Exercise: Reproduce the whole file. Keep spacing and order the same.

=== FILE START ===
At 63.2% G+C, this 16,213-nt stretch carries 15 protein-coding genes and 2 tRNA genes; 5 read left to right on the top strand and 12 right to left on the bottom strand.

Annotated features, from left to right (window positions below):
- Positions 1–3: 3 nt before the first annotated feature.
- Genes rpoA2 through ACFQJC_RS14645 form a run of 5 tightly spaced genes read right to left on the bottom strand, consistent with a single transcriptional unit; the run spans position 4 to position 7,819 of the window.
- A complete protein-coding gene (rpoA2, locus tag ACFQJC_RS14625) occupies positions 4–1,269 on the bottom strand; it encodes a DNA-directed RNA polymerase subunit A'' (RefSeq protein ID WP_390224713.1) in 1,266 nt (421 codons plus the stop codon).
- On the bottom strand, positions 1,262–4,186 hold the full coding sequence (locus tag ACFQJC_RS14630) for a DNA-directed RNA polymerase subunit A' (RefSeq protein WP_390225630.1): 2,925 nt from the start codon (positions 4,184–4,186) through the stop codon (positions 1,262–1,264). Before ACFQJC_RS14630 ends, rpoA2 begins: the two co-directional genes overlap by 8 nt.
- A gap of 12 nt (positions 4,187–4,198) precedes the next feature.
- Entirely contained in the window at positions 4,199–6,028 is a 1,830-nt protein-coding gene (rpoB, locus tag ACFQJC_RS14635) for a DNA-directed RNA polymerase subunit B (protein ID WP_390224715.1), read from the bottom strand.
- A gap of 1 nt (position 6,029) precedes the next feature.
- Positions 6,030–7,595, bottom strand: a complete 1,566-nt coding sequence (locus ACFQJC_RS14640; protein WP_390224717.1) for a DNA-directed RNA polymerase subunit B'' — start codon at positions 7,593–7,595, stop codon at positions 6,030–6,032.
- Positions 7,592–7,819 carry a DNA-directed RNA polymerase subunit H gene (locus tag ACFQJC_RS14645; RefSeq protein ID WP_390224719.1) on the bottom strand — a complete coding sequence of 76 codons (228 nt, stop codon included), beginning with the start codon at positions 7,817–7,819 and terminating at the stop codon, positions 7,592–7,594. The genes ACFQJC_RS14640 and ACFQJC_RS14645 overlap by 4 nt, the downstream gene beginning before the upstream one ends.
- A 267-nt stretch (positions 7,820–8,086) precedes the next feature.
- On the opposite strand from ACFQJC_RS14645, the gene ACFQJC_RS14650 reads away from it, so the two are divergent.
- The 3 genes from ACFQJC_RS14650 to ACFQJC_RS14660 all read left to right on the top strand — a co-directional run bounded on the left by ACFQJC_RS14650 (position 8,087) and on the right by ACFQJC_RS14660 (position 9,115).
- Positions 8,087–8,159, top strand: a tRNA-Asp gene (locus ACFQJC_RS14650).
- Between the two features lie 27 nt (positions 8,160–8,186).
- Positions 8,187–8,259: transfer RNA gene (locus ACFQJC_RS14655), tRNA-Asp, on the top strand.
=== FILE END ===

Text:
At 63.2% G+C, this 16,213-nt stretch carries 15 protein-coding genes and 2 tRNA genes; 5 read left to right on the top strand and 12 right to left on the bottom strand.

Annotated features, from left to right (window positions below):
- Positions 1–3: 3 nt before the first annotated feature.
- Genes rpoA2 through ACFQJC_RS14645 form a run of 5 tightly spaced genes read right to left on the bottom strand, consistent with a single transcriptional unit; the run spans position 4 to position 7,819 of the window.
- A complete protein-coding gene (rpoA2, locus tag ACFQJC_RS14625) occupies positions 4–1,269 on the bottom strand; it encodes a DNA-directed RNA polymerase subunit A'' (RefSeq protein ID WP_390224713.1) in 1,266 nt (421 codons plus the stop codon).
- On the bottom strand, positions 1,262–4,186 hold the full coding sequence (locus tag ACFQJC_RS14630) for a DNA-directed RNA polymerase subunit A' (RefSeq protein WP_390225630.1): 2,925 nt from the start codon (positions 4,184–4,186) through the stop codon (positions 1,262–1,264). Before ACFQJC_RS14630 ends, rpoA2 begins: the two co-directional genes overlap by 8 nt.
- A gap of 12 nt (positions 4,187–4,198) precedes the next feature.
- Entirely contained in the window at positions 4,199–6,028 is a 1,830-nt protein-coding gene (rpoB, locus tag ACFQJC_RS14635) for a DNA-directed RNA polymerase subunit B (protein ID WP_390224715.1), read from the bottom strand.
- A gap of 1 nt (position 6,029) precedes the next feature.
- Positions 6,030–7,595, bottom strand: a complete 1,566-nt coding sequence (locus ACFQJC_RS14640; protein WP_390224717.1) for a DNA-directed RNA polymerase subunit B'' — start codon at positions 7,593–7,595, stop codon at positions 6,030–6,032.
- Positions 7,592–7,819 carry a DNA-directed RNA polymerase subunit H gene (locus tag ACFQJC_RS14645; RefSeq protein ID WP_390224719.1) on the bottom strand — a complete coding sequence of 76 codons (228 nt, stop codon included), beginning with the start codon at positions 7,817–7,819 and terminating at the stop codon, positions 7,592–7,594. The genes ACFQJC_RS14640 and ACFQJC_RS14645 overlap by 4 nt, the downstream gene beginning before the upstream one ends.
- A 267-nt stretch (positions 7,820–8,086) precedes the next feature.
- On the opposite strand from ACFQJC_RS14645, the gene ACFQJC_RS14650 reads away from it, so the two are divergent.
- The 3 genes from ACFQJC_RS14650 to ACFQJC_RS14660 all read left to right on the top strand — a co-directional run bounded on the left by ACFQJC_RS14650 (position 8,087) and on the right by ACFQJC_RS14660 (position 9,115).
- Positions 8,087–8,159, top strand: a tRNA-Asp gene (locus ACFQJC_RS14650).
- Between the two features lie 27 nt (positions 8,160–8,186).
- Positions 8,187–8,259: transfer RNA gene (locus ACFQJC_RS14655), tRNA-Asp, on the top strand.